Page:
How to understand knowledge sharing conversations

One of the best things about being a Knowledge Management consultant is that it requires me to look deeper into some of the questions that practicing Knowledge Managers never quite have time to.

One of these is how knowledge sharing actually works – the mechanics if you like. And that’s how I came across Discourse Analysis. It’s a way of micro-analysing conversations to identify why speakers say what they do, and the social consequences of what they say, within the conversation.

The micro aspect means it can hardly be applied in broad scale across the discourses that happen all day at work, but DA is a cracking way of working out what is happening in particular and, the analyser hopes, significant examples of un-self-conscious conversation.

Knowledge managers/consultants are likely to want to use it to
• analyse those conversations during which knowledge is shared
• analyse how the conditions for successful knowledge sharing are established
• create good habits in themselves of really attentive listening

Here’s a small example (1) of how such conversations are transcribed for analysis.

EXTRACT 1 130520_003 COMPANY A
1. Chair: A::h I-I did ↑wonder about that actually
2. when you were talking about it
3. so I’ll – I’ll probably talk to you
4. about that one off-line ( ) find out more about
5. that one heh=
6. Sam: =I’ll fill you in later – in on
7. that ]one
8. Chair: [O::K↑ then ]OK
9. Sam: [same subject – same
10. subject, different client, different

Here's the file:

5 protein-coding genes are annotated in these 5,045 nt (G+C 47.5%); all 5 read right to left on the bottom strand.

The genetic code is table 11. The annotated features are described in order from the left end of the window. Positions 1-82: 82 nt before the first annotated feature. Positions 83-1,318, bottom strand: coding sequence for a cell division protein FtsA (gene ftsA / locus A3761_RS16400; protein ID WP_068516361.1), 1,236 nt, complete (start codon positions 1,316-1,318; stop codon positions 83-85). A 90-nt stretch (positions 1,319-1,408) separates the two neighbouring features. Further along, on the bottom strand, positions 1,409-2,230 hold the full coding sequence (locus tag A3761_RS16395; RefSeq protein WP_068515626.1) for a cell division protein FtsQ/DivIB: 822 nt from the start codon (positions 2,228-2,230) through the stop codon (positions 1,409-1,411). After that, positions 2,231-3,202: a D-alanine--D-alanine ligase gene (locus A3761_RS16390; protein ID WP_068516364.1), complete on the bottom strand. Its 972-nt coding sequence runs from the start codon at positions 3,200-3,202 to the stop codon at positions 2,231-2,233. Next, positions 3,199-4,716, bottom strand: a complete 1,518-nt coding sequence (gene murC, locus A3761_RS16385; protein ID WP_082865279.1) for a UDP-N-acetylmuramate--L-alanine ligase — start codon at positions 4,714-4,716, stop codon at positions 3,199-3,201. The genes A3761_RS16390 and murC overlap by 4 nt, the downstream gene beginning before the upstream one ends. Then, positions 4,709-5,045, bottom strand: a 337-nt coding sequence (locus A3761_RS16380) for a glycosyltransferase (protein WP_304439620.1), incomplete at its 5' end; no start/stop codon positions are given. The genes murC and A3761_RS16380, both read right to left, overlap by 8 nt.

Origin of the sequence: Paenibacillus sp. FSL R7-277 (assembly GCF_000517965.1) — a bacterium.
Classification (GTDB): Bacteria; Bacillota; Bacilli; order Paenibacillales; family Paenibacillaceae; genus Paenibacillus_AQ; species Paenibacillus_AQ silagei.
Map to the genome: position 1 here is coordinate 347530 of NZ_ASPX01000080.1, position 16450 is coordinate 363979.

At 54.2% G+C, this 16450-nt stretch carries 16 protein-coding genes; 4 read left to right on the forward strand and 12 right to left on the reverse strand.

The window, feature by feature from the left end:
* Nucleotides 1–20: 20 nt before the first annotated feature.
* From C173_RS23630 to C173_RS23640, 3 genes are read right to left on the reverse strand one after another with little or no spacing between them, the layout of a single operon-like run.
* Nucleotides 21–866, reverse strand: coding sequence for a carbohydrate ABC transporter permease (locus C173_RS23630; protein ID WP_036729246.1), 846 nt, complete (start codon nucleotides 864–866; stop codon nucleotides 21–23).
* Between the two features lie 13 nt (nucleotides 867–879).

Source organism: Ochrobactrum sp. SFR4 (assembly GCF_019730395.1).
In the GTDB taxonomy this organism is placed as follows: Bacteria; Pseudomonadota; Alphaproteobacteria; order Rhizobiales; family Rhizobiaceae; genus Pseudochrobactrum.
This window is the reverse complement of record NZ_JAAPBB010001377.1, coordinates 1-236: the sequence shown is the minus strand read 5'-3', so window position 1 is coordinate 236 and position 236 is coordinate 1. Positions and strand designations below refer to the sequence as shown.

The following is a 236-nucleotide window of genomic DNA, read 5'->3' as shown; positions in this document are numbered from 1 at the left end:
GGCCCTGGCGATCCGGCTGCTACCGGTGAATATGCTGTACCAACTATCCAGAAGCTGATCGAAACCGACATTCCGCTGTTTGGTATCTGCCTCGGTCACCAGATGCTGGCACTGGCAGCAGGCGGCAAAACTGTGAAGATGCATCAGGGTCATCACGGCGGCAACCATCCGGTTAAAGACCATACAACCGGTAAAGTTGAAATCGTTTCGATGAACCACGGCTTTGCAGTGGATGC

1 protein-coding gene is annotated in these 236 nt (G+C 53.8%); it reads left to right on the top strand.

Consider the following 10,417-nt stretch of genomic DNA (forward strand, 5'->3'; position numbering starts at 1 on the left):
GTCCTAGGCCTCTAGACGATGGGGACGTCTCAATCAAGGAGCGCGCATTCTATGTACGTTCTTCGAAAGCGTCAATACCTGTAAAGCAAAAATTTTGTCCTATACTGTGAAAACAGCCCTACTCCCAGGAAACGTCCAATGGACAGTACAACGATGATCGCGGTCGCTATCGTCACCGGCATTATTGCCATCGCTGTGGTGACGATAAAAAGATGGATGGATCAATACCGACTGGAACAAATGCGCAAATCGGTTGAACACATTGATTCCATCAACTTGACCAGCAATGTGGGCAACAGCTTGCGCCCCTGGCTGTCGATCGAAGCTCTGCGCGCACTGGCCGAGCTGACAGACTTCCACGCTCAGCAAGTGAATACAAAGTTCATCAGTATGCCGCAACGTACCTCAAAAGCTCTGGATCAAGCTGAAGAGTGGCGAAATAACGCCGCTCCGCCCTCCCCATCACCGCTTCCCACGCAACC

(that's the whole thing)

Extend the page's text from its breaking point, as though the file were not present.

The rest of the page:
11. Technology [heh]
12. Chair: :Yes – yeah. [heh]. OK. Different world

Table 5 Transcript conventions
• Inserted colons indicate word stretching
• Square brackets used between lines, or bracketing two lines of talk, indicate the onset and end of overlapping talk
• Upward/downward pointing arrows indicate increase or decrease in intonation
• Underlining indicates emphasis
• Use of round brackets denotes unclear speech
• Heh or hah indicates laughter
• The use of the equals sign at the end of one and the onset of the next indicates no interval between utterances

Clearly in the typical situations where knowledge managers/consultants operate, it’s not always possible to record or remember the exact wording or inflections of a conversation of any length. But there will be spot-lit situations when discourse transcription and analysis will be valuable techniques.

In other circumstances a habit of discourse analysis on the fly will help us spot clues and achieve “ah-hah” moments about how the knowledge sharing environment is actually working!

(1) Crane, L. (2016). Knowledge and discourse matters: relocating knowledge management’s sphere of interest onto language. Wiley, pp. 198,288.

Dion Lindsay Consulting Ltd
New Knowledge Management Techniques
07540 659255
01604 686797
Twitter: @dionl

How much management do Communities of Practice need?

Four years ago I helped a UK charity with a list of roles a Community of Practice (CoP) might need. They wanted it as part of planning a nationwide CoP network for scientific discovery, peer to peer learning and support.

But the list seems robust enough for other CoP contexts. What other roles have you noticed are needed in practice?

Obviously not every Community of Practice needs all the roles, less obviously some of them can be done by the same person. Least obviously perhaps – some of them definitely can’t!


Dion Lindsay Consulting Ltd

New Knowledge Management Techniques

07540 659255

01604 686797

Twitter: @dionl


Title Description